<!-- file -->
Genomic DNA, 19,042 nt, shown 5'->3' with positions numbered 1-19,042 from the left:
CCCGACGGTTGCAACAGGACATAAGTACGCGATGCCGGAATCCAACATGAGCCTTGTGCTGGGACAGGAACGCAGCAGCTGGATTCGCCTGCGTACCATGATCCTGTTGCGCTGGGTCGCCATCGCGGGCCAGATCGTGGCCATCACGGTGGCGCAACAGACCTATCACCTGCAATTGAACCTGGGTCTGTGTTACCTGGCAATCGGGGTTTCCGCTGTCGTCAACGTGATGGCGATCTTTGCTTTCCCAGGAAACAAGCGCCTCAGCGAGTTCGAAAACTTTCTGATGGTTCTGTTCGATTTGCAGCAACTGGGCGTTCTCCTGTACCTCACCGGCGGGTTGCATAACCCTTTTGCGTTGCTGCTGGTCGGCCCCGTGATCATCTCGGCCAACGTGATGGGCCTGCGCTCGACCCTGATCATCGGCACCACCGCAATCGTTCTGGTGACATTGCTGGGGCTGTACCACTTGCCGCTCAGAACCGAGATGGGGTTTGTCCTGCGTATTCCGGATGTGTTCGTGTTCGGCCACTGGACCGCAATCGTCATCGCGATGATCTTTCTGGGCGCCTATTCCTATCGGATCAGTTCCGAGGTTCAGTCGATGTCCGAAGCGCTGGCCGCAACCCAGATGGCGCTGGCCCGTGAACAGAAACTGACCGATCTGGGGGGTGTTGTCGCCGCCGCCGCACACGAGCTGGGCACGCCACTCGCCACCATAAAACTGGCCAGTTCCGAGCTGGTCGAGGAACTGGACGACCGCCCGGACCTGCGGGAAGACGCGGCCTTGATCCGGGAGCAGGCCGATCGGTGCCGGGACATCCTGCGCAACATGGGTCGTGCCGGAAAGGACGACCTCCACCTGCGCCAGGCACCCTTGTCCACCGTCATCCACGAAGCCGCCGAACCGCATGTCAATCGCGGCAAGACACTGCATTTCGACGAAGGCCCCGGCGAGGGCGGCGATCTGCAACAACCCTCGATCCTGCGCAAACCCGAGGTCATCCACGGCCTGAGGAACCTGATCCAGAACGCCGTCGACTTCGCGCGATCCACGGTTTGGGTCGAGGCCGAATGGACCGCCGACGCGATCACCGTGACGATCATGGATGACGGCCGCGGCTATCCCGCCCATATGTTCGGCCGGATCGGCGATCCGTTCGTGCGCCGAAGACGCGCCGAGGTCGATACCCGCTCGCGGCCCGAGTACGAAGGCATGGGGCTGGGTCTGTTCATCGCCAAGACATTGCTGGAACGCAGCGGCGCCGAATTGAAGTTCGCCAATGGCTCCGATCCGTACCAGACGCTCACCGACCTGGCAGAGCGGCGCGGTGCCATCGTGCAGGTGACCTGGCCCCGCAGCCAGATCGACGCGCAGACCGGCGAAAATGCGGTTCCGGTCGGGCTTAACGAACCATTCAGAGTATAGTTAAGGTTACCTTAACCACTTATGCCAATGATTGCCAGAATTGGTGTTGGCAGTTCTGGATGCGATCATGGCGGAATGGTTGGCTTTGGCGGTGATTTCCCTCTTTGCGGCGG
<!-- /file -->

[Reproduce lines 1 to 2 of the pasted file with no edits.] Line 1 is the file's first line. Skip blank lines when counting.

Genomic DNA, 19,042 nt, shown 5'->3' with positions numbered 1-19,042 from the left:
CCCGACGGTTGCAACAGGACATAAGTACGCGATGCCGGAATCCAACATGAGCCTTGTGCTGGGACAGGAACGCAGCAGCTGGATTCGCCTGCGTACCATGATCCTGTTGCGCTGGGTCGCCATCGCGGGCCAGATCGTGGCCATCACGGTGGCGCAACAGACCTATCACCTGCAATTGAACCTGGGTCTGTGTTACCTGGCAATCGGGGTTTCCGCTGTCGTCAACGTGATGGCGATCTTTGCTTTCCCAGGAAACAAGCGCCTCAGCGAGTTCGAAAACTTTCTGATGGTTCTGTTCGATTTGCAGCAACTGGGCGTTCTCCTGTACCTCACCGGCGGGTTGCATAACCCTTTTGCGTTGCTGCTGGTCGGCCCCGTGATCATCTCGGCCAACGTGATGGGCCTGCGCTCGACCCTGATCATCGGCACCACCGCAATCGTTCTGGTGACATTGCTGGGGCTGTACCACTTGCCGCTCAGAACCGAGATGGGGTTTGTCCTGCGTATTCCGGATGTGTTCGTGTTCGGCCACTGGACCGCAATCGTCATCGCGATGATCTTTCTGGGCGCCTATTCCTATCGGATCAGTTCCGAGGTTCAGTCGATGTCCGAAGCGCTGGCCGCAACCCAGATGGCGCTGGCCCGTGAACAGAAACTGACCGATCTGGGGGGTGTTGTCGCCGCCGCCGCACACGAGCTGGGCACGCCACTCGCCACCATAAAACTGGCCAGTTCCGAGCTGGTCGAGGAACTGGACGACCGCCCGGACCTGCGGGAAGACGCGGCCTTGATCCGGGAGCAGGCCGATCGGTGCCGGGACATCCTGCGCAACATGGGTCGTGCCGGAAAGGACGACCTCCACCTGCGCCAGGCACCCTTGTCCACCGTCATCCACGAAGCCGCCGAACCGCATGTCAATCGCGGCAAGACACTGCATTTCGACGAAGGCCCCGGCGAGGGCGGCGATCTGCAACAACCCTCGATCCTGCGCAAACCCGAGGTCATCCACGGCCTGAGGAACCTGATCCAGAACGCCGTCGACTTCGCGCGATCCACGGTTTGGGTCGAGGCCGAATGGACCGCCGACGCGATCACCGTGACGATCATGGATGACGGCCGCGGCTATCCCGCCCATATGTTCGGCCGGATCGGCGATCCGTTCGTGCGCCGAAGACGCGCCGAGGTCGATACCCGCTCGCGGCCCGAGTACGAAGGCATGGGGCTGGGTCTGTTCATCGCCAAGACATTGCTGGAACGCAGCGGCGCCGAATTGAAGTTCGCCAATGGCTCCGATCCGTACCAGACGCTCACCGACCTGGCAGAGCGGCGCGGTGCCATCGTGCAGGTGACCTGGCCCCGCAGCCAGATCGACGCGCAGACCGGCGAAAATGCGGTTCCGGTCGGGCTTAACGAACCATTCAGAGTATAGTTAAGGTTACCTTAACCACTTATGCCAATGATTGCCAGAATTGGTGTTGGCAGTTCTGGATGCGATCATGGCGGAATGGTTGGCTTTGGCGGTGATTTCCCTCTTTGCGGCGG